The epidemiology of human brucellosis in a well defined urban population in Saudi Arabia

J Trop Med Hyg. 1991 Dec;94(6):416-22.


A retrospective survey was undertaken to provide the first reported estimate of the incidence of human brucellosis in Saudi Arabia. The study population was unusually well defined and consisted of all individuals resident in the Riyadh and Al Kharj regions and registered for treatment in the Riyadh-Al Kharj Hospital Program. Cases satisfying predetermined case criteria were identified initially from a retrospective review of hospital laboratory records, and this was supported by a review of individual medical case-notes. Brucellosis was found to be much more common in Saudi nationals than expatriate nationals. Among Saudi nationals the study demonstrated a remarkable increase in brucellosis with increasing age, and a higher incidence amongst women than men in some age groups. This was felt to have been due either to an increased exposure to infected livestock, or to an increased susceptibility to the disease in women, and with increasing age. There was a seasonal fluctuation in the occurrence of brucellosis with the largest number of cases occurring in spring and summer.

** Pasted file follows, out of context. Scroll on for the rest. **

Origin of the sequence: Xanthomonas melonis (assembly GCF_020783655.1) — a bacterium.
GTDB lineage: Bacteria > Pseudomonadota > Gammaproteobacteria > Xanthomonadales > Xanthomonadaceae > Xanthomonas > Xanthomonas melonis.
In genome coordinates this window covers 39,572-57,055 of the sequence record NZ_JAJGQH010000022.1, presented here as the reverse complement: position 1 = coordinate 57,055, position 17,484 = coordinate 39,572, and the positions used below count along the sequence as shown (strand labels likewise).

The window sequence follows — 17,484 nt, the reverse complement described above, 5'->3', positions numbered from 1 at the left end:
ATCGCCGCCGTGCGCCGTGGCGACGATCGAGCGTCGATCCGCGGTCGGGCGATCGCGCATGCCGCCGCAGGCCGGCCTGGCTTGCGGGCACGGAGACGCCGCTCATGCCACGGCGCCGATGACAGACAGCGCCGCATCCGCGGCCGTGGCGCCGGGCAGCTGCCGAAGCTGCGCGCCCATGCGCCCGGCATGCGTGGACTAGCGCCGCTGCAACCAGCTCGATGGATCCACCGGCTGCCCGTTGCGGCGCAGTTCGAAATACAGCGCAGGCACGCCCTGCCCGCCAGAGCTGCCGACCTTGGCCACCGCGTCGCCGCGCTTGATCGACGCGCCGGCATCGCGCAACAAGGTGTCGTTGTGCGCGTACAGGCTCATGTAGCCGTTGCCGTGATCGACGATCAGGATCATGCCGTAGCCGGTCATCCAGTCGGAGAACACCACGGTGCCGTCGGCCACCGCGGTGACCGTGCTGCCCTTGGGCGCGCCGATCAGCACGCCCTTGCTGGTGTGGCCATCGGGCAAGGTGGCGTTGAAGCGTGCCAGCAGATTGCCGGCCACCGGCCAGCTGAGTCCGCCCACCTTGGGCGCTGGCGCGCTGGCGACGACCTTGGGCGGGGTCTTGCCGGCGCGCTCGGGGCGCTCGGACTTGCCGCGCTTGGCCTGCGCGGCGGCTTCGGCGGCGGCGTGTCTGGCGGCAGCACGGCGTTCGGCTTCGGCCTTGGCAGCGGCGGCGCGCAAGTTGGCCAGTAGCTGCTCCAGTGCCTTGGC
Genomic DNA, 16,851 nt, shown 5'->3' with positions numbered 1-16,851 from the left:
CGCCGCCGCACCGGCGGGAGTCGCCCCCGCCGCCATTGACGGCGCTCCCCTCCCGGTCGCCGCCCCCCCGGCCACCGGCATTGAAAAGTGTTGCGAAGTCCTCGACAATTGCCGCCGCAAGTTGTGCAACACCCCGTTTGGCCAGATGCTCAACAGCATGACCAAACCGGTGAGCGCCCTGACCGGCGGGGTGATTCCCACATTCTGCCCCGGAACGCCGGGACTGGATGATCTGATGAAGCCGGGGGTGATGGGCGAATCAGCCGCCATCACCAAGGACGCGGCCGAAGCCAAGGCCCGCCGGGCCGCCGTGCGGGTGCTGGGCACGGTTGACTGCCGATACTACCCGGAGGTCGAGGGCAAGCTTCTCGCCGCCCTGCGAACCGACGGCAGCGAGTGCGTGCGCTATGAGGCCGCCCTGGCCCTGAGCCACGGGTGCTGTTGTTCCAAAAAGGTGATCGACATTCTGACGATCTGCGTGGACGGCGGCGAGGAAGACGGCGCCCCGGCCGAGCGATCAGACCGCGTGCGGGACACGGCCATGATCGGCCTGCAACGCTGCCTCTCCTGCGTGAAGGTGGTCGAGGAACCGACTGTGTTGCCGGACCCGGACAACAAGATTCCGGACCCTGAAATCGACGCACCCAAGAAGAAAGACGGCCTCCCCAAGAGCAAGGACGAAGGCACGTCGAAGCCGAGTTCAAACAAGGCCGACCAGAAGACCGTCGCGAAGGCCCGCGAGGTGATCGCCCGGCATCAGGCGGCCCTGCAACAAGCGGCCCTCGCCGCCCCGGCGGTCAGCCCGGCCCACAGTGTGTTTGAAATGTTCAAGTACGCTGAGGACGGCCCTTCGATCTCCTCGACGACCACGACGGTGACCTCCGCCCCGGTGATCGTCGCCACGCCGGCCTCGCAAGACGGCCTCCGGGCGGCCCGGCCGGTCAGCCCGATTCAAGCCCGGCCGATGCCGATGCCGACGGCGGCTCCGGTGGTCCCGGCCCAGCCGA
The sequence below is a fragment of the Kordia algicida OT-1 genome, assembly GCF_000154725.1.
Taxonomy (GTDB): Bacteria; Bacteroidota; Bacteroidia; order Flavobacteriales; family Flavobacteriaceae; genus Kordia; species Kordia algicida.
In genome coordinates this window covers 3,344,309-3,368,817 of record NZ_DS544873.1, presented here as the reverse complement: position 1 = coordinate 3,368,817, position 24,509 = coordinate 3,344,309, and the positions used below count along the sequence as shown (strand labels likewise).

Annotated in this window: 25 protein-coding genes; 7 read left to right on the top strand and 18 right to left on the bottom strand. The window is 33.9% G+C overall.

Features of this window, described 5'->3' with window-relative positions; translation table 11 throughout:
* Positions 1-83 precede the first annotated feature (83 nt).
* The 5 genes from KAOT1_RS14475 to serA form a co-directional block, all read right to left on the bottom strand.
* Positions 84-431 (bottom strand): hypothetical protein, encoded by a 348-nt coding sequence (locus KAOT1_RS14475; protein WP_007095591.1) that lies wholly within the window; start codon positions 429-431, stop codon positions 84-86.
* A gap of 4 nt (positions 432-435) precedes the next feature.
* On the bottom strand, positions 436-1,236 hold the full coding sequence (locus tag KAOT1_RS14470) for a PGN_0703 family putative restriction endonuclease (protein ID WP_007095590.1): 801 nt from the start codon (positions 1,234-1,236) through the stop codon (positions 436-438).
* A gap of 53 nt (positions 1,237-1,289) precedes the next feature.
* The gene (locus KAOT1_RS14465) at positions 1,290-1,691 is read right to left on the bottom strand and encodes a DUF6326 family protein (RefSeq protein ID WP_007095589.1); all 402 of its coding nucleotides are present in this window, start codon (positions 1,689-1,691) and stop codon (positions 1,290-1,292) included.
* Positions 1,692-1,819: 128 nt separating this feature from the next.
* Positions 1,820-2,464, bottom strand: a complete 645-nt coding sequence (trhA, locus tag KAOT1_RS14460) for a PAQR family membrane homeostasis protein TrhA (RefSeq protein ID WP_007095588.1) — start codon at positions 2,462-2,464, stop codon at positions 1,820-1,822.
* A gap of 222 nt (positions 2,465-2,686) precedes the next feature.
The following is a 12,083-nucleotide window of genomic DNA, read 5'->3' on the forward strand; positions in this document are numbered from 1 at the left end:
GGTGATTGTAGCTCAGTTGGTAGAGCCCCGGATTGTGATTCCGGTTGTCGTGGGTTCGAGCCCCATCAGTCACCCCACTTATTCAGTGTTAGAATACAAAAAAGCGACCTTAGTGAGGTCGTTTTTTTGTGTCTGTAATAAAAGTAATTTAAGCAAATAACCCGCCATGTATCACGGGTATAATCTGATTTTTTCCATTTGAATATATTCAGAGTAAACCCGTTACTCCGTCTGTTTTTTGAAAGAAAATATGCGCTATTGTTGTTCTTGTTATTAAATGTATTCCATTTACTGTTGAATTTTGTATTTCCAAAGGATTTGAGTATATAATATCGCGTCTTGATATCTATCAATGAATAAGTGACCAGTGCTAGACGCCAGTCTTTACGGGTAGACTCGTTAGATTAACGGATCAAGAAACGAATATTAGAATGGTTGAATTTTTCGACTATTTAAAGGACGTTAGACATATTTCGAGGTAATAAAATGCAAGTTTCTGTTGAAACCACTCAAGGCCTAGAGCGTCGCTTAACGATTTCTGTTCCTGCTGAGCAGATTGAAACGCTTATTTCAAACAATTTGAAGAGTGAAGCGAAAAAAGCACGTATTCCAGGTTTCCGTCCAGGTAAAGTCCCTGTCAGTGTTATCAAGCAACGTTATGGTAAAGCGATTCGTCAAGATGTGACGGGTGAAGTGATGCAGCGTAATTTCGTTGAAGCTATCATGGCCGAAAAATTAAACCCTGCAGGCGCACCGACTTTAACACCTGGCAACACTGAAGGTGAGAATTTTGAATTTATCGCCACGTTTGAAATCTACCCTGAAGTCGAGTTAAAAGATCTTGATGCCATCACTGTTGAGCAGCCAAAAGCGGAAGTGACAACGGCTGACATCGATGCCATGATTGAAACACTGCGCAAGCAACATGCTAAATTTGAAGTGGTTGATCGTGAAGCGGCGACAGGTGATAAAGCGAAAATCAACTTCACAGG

MeSH terms

  • Adolescent
  • Adult
  • Age Factors
  • Aged
  • Brucellosis / epidemiology*
  • Brucellosis / ethnology
  • Chi-Square Distribution
  • Child
  • Child, Preschool
  • Ethnicity
  • Female
  • Humans
  • Incidence
  • Infant
  • Male
  • Middle Aged
  • Retrospective Studies
  • Saudi Arabia / epidemiology
  • Seasons
  • Sex Factors